9.1.1 Why Model Generation?

Motivation of model generation.

In the following we will use a model generation procedure to model discourse understanding. This approach takes us one step beyond what we've done so far. Take for example the sentence ``John loves Mary and Mary hates John''. Up to now we would have said that understanding this sentence (at least for a computer) consisted in constructing the formula . From now on, we say that understanding the sentence also involves deriving the literals .

Why should we be so keen on deriving although we've already got their conjunction . What's so special about a set of implied literals compared to a complex formula that implies them? The answer is that they represent the truth conditional content of the sentence in its basic form. This makes them interesting in many respects:


a set of literals derived from a formula specifies a model for that formula (and that's why we call the process of deriving it model generation). We discussed the relation between sets of literals and models in Section 2.1.4. In our example, the literals specify a model with a domain consisting of and , where John loves Mary and Mary hates John. We shall even sloppily say that the literals are this model.


a flat list of literals is a nicer and more easily accessible data structure than a formula with recursive structure. We can view model generation as a normalization-like postprocessing step after semantics construction. Additionally we already have a tool that works on input of that form: Our model checker from Chapter 2. We could give it the model [love(john,mary), hate(mary,john)] and have it decide whether forall(X, love(X,mary)) is true in this model or not.


the literals derived by a model generation procedure are more fundamental than the complex formula they are derived from. Ideally they stand for basic, logically independent facts that characterize a real-world situation where the complex formula would be true. By logically independent, we mean that the truth of each such basic fact depends only on the way the real world is, not on the truth of any other facts.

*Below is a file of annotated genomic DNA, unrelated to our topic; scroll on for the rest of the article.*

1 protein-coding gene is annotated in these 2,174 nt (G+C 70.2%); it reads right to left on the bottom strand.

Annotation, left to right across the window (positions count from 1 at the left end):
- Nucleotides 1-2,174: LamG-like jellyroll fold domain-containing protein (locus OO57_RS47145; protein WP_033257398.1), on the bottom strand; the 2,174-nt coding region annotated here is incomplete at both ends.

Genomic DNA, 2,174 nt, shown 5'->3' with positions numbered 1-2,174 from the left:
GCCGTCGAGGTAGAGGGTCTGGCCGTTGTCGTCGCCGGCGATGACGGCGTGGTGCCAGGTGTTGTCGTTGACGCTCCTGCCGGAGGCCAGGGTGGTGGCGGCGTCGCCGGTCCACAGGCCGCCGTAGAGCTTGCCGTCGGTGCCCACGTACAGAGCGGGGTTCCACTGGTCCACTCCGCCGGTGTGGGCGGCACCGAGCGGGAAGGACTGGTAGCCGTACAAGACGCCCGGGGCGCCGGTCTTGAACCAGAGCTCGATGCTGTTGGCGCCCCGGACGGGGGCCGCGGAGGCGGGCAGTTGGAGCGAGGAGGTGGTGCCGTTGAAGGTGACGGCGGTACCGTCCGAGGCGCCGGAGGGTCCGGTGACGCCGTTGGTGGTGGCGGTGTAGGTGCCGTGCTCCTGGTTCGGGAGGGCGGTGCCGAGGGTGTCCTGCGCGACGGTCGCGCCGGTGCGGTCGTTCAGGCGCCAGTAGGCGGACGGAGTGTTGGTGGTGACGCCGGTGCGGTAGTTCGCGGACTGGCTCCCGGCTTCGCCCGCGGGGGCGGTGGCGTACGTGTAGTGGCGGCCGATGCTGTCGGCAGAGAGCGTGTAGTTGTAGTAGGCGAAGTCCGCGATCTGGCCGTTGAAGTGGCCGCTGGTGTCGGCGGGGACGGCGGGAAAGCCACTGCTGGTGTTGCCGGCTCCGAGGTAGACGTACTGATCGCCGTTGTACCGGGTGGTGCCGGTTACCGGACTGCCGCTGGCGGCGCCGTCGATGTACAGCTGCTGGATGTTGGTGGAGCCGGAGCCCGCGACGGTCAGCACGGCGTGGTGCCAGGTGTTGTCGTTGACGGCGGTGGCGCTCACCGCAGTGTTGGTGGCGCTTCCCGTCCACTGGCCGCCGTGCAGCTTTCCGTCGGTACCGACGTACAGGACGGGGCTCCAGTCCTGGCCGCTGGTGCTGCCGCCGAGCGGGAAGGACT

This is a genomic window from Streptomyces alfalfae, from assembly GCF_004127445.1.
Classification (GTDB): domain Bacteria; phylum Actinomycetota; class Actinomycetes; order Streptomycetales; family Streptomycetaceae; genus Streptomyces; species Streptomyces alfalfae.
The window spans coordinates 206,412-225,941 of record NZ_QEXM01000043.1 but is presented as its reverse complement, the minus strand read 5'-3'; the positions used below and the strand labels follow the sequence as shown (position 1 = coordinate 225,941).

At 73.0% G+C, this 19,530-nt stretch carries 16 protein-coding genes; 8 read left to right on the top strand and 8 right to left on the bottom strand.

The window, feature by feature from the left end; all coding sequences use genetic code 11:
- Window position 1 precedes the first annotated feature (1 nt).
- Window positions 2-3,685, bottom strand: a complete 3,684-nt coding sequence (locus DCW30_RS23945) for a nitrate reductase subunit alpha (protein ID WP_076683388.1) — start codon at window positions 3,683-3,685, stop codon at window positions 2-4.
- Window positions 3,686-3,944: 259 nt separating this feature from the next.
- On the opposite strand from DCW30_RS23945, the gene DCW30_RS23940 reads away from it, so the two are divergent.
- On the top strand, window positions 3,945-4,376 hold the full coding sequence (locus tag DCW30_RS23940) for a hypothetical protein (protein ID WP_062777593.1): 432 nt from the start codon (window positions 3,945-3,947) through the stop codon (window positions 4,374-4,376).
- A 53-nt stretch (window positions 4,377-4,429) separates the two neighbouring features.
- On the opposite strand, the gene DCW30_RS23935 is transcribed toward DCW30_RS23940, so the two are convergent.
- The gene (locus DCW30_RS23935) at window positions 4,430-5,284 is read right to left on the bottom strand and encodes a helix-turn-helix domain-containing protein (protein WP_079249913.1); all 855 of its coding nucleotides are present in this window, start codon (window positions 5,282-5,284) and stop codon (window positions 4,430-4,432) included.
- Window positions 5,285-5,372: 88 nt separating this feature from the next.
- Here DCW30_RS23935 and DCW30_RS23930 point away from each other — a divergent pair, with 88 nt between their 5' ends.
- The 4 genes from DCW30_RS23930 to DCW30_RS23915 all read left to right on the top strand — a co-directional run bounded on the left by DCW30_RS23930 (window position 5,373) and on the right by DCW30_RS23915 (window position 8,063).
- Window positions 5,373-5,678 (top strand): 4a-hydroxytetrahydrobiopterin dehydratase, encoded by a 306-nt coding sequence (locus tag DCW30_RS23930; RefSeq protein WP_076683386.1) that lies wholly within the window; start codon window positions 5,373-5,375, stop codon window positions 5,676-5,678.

Complex sentences are in general not logically independent of one another. For example, the truth of the complex sentence ``John loves Mary and Mary hates John'' interferes with that of ``John loves Mary or Mary hates John''. In contrast the basic fact ``John loves Mary'' may or may not hold in a situation, independently from the equally basic ``Mary hates John'' (and independently from all other facts): There can be two situations that only differ in whether John loves Mary or not.

Of course it is a strong idealization to assume that all literals that we derive from the semantic representations we've discussed are really logically independent. For instance the two literals and obviously should not be said to be independent - either John loves Mary or he hates her, but normally not both at the same time. The problem here is that our semantic treatment of single words is by far not fine-grained enough. We basically translate each verb or noun into one single predicate symbol of its own. But there exist various meaning relations between single words. The area of lexical semantic s takes such relations as one starting point for working out elaborate models of the internal structure of word meanings.


a set of literals can serve as an approximation of what is called a mental model in the psychological literature. It is assumed that mental models are what constitutes believes and knowledge about the real world in human minds. Communication by natural language is then viewed as a process of transporting parts of the mental model of the speaker into the the mental model of the hearer. Therefore, the interpretation process on the part of the hearer is a process of integrating the meaning of the utterances of the speaker into his mental model.

We can take (sets of) literals as the currency for the information transferred in this process. What makes this choice of currency particularily interesting is that sets of literals are well-defined and have enough internal structure to allow us to formulate empirically testable hypotheses. For example they give us a means of claiming that we transfer more information by uttering ``John loves Mary and Mary hates John'' than by just saying ``Mary hates John''. In the first case the hearer potentially has to integrate two literals (i.e. two ``pieces of information'') into her mental model, compared to only one in the latter case. We could thus e.g. predict that understanding the first sentence would consume more resources than understanding the second one.

Aljoscha Burchardt, Stephan Walter, Alexander Koller, Michael Kohlhase, Patrick Blackburn and Johan Bos
Version 1.2.5 (20030212)